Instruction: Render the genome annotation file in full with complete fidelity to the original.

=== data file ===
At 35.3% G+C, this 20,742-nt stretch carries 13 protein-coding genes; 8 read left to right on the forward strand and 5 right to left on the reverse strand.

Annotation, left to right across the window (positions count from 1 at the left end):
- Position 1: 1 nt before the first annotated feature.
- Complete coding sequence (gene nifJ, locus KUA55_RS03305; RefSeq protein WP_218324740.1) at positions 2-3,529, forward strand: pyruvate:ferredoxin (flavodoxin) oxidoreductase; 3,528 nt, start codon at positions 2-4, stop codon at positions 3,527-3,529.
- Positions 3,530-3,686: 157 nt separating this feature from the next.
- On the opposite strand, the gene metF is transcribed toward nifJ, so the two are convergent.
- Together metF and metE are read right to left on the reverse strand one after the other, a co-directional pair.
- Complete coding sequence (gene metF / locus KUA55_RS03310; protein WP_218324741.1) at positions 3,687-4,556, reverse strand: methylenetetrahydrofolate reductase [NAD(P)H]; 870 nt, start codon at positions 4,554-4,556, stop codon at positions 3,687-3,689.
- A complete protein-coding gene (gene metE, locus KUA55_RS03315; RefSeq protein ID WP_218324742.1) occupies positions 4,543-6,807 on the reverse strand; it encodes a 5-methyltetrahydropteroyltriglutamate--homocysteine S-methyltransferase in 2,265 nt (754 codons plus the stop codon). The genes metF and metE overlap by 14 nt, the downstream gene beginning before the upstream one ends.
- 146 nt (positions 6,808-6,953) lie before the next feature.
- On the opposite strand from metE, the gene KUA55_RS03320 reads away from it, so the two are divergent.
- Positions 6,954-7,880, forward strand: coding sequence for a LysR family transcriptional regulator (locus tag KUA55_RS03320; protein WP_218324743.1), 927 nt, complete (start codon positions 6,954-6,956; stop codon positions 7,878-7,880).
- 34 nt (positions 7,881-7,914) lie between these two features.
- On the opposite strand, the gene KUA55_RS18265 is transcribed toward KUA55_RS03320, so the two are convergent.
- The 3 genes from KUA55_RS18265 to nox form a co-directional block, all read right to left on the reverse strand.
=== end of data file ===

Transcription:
At 35.3% G+C, this 20,742-nt stretch carries 13 protein-coding genes; 8 read left to right on the forward strand and 5 right to left on the reverse strand.

Annotation, left to right across the window (positions count from 1 at the left end):
- Position 1: 1 nt before the first annotated feature.
- Complete coding sequence (gene nifJ, locus KUA55_RS03305; RefSeq protein WP_218324740.1) at positions 2-3,529, forward strand: pyruvate:ferredoxin (flavodoxin) oxidoreductase; 3,528 nt, start codon at positions 2-4, stop codon at positions 3,527-3,529.
- Positions 3,530-3,686: 157 nt separating this feature from the next.
- On the opposite strand, the gene metF is transcribed toward nifJ, so the two are convergent.
- Together metF and metE are read right to left on the reverse strand one after the other, a co-directional pair.
- Complete coding sequence (gene metF / locus KUA55_RS03310; protein WP_218324741.1) at positions 3,687-4,556, reverse strand: methylenetetrahydrofolate reductase [NAD(P)H]; 870 nt, start codon at positions 4,554-4,556, stop codon at positions 3,687-3,689.
- A complete protein-coding gene (gene metE, locus KUA55_RS03315; RefSeq protein ID WP_218324742.1) occupies positions 4,543-6,807 on the reverse strand; it encodes a 5-methyltetrahydropteroyltriglutamate--homocysteine S-methyltransferase in 2,265 nt (754 codons plus the stop codon). The genes metF and metE overlap by 14 nt, the downstream gene beginning before the upstream one ends.
- 146 nt (positions 6,808-6,953) lie before the next feature.
- On the opposite strand from metE, the gene KUA55_RS03320 reads away from it, so the two are divergent.
- Positions 6,954-7,880, forward strand: coding sequence for a LysR family transcriptional regulator (locus tag KUA55_RS03320; protein WP_218324743.1), 927 nt, complete (start codon positions 6,954-6,956; stop codon positions 7,878-7,880).
- 34 nt (positions 7,881-7,914) lie between these two features.
- On the opposite strand, the gene KUA55_RS18265 is transcribed toward KUA55_RS03320, so the two are convergent.
- The 3 genes from KUA55_RS18265 to nox form a co-directional block, all read right to left on the reverse strand.